Adam Tas had the audience eating out of his hand within the first half of his first song. Great personality to complement his voice and guitar skills.
He interspersed his act with stories about his life and family. He mentioned that his mother’s idea of heaven was a shoe sale. He also mentioned that it was his mother who taught and encouraged him to play the guitar; she deserves a round of applause.
He stopped us all in our tracks when he threw in a great one-liner about Darling, “I’ve heard that Darling is a place with a lot of drinking, and a farming problem?
OK, it’s time for the excuse, “Ek is Ierse en kan nie Afrikaans praat nie, maar ek het die show geniet. Goeie musiek”. I was lucky enough to be seated between Pat and Bobby Beckman of Disa Lodge and they fed me the info. I didn’t understand.
(Ireland is a good example of the unifying affect of music, the nearest thing to a unified national anthem is ‘Ireland’s Call’, written by Phil Coulter for a rugby world cup to welcome players from Northern and Southern Ireland, and it works. Listen to the crowd at an Irish international to feel the emotion.)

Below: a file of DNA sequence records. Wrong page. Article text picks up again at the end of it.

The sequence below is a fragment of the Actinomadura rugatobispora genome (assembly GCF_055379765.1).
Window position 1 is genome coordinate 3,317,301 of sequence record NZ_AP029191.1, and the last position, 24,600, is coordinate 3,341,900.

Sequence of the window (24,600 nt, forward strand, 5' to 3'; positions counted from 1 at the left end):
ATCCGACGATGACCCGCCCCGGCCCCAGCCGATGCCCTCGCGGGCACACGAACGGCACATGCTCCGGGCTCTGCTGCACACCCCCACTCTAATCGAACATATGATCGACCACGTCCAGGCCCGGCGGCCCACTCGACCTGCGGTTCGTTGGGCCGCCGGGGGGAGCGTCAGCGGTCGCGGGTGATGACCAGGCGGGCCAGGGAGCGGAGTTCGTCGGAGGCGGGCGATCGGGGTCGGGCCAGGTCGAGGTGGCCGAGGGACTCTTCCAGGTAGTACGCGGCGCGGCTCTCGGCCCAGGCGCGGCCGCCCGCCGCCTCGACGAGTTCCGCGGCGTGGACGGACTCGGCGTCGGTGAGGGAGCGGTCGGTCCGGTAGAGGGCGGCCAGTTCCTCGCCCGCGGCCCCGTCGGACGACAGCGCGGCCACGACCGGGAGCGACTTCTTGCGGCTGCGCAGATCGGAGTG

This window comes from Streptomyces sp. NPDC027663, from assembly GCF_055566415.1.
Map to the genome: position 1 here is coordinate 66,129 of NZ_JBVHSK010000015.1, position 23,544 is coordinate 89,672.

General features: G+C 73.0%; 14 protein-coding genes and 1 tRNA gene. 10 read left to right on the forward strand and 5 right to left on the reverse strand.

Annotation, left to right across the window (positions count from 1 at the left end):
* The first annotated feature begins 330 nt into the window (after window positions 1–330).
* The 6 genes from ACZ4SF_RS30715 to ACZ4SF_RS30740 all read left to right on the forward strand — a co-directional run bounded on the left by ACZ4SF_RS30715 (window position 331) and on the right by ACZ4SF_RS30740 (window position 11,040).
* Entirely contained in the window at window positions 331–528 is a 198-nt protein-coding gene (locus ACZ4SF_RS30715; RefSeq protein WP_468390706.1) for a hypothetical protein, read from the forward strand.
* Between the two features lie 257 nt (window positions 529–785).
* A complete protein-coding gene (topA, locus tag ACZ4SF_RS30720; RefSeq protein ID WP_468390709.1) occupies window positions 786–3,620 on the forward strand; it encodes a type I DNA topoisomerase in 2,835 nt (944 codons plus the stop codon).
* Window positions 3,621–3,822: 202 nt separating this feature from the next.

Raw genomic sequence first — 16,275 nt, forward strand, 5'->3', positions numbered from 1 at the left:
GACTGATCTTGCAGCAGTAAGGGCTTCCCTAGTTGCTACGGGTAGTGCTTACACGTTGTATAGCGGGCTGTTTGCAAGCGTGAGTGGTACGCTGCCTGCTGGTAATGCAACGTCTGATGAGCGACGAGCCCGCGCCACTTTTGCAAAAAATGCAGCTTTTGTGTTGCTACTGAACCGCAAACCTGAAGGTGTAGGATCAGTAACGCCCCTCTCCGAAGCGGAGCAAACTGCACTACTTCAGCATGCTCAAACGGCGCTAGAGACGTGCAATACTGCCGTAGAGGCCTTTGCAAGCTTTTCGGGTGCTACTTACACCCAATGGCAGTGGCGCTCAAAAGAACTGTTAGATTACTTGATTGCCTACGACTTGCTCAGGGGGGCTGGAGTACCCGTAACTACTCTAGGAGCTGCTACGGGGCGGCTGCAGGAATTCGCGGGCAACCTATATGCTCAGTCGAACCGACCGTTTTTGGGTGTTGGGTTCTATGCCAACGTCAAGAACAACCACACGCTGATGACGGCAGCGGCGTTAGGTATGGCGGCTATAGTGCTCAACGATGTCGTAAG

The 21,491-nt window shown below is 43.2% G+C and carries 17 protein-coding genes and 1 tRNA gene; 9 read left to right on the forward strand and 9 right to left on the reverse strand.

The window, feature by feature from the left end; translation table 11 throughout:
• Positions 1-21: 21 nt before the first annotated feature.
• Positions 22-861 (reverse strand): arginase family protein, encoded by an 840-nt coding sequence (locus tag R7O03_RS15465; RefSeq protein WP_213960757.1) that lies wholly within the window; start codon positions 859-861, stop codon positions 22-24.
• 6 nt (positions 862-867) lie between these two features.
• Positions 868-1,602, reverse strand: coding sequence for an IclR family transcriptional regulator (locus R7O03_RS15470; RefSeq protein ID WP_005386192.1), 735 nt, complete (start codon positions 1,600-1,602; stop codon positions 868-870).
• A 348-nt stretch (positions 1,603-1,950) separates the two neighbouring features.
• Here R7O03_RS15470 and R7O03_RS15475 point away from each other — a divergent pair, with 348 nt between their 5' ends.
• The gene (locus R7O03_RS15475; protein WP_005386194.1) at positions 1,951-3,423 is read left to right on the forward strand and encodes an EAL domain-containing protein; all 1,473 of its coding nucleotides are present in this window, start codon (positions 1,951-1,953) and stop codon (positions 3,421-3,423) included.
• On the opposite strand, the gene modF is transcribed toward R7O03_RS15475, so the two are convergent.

Pictures courtesy of Stefan Hurter.
Adam sang many Afrikaans songs and I enjoyed them, the musicality and the skill. Music and language join together well and speak their own language; one doesn’t have to be fluent in Italian or German to enjoy Opera.
Adam Tas mixed his music very effectively, rip roaring aggressive guitar and strong voice interspersed with quiet reflective songs. Very talented musician.
We were treated to an eclectic mix of songs including “I am”, “I see a bad moon rising”, “The Gambler”, “The house of the rising sun” and more favourites. A tongue in cheek rendition of “Have you seen the rain” in the worst drought ever, good irony Mr.Tas.
I’m looking forward to the return of Adam Tas to Evita se Perron.
I will be asking Pat Beckman to add her thoughts.